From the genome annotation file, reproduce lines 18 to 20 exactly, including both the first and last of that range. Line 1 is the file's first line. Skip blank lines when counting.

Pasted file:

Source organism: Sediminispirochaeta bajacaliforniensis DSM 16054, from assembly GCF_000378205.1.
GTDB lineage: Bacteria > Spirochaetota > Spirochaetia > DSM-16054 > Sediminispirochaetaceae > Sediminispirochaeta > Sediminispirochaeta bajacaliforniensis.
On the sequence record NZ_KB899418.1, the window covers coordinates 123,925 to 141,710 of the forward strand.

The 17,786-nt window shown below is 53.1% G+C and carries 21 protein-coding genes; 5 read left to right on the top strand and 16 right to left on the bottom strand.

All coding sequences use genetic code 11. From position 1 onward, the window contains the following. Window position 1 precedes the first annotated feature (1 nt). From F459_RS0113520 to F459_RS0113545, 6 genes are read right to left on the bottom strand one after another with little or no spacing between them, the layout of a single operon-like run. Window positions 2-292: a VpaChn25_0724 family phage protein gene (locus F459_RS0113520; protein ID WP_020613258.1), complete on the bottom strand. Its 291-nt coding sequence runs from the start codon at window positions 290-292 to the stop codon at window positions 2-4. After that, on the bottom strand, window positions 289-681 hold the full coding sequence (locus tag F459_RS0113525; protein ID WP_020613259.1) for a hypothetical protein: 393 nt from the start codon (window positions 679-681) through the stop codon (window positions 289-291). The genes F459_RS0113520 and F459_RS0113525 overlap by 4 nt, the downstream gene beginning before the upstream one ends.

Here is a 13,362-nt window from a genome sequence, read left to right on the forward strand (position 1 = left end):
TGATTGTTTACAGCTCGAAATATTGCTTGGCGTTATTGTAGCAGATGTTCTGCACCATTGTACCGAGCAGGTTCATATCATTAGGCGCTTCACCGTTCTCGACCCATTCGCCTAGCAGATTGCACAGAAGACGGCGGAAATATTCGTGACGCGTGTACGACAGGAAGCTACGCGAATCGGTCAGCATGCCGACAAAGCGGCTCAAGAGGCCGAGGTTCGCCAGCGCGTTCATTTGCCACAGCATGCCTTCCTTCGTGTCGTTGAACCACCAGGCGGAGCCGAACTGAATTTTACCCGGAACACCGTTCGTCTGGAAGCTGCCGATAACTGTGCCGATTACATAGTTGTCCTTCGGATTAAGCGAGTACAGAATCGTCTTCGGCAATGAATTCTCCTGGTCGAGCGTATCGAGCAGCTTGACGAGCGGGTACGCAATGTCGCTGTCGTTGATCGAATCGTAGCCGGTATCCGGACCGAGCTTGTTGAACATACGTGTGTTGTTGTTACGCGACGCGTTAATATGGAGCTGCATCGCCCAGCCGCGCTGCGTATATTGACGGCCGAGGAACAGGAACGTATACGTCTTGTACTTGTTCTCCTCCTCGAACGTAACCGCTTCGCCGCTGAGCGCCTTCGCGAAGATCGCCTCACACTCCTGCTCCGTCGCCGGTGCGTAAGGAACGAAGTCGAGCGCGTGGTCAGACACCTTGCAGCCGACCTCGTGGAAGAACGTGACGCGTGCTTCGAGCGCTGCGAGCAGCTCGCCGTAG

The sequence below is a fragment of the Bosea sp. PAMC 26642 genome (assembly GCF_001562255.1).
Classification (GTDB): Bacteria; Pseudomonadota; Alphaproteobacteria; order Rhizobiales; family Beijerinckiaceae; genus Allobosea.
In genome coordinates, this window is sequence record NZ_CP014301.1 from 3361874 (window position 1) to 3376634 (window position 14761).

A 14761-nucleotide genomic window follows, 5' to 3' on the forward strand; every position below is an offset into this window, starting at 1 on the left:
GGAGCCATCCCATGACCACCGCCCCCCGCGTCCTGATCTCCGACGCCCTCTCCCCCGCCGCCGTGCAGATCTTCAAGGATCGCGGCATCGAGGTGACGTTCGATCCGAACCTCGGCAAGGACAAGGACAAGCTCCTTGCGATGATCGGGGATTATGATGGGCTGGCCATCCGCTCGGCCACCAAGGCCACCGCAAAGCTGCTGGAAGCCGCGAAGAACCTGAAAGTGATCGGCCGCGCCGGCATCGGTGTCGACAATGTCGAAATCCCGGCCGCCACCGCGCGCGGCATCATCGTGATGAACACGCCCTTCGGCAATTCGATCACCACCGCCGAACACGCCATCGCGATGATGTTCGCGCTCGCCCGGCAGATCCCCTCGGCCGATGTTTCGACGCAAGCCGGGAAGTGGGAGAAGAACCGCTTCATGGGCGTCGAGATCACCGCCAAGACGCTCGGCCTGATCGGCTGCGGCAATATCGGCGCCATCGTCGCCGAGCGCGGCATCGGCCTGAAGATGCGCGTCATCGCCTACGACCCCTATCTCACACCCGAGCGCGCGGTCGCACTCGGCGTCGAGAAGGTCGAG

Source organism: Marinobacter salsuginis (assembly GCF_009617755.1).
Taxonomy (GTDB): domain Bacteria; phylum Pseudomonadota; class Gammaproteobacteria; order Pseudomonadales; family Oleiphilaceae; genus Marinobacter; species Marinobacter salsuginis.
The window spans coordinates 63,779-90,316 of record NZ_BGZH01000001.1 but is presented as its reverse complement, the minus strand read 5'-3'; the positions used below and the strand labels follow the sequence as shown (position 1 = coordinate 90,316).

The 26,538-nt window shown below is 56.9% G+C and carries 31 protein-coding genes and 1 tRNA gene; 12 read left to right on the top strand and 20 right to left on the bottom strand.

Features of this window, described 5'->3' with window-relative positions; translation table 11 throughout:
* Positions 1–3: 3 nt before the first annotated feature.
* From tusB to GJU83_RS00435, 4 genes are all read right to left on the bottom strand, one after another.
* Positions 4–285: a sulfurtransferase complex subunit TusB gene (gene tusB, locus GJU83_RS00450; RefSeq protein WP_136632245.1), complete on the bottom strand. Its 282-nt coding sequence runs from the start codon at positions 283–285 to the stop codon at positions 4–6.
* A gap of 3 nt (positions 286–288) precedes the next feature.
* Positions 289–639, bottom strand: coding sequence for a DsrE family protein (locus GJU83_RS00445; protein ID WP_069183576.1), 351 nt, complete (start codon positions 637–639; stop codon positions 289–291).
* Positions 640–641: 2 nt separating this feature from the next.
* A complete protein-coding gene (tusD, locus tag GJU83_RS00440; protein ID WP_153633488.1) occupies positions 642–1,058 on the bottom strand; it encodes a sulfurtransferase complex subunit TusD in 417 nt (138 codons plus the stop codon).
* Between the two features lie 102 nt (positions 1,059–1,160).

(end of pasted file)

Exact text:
* Positions 1–3: 3 nt before the first annotated feature.
* From tusB to GJU83_RS00435, 4 genes are all read right to left on the bottom strand, one after another.
* Positions 4–285: a sulfurtransferase complex subunit TusB gene (gene tusB, locus GJU83_RS00450; RefSeq protein WP_136632245.1), complete on the bottom strand. Its 282-nt coding sequence runs from the start codon at positions 283–285 to the stop codon at positions 4–6.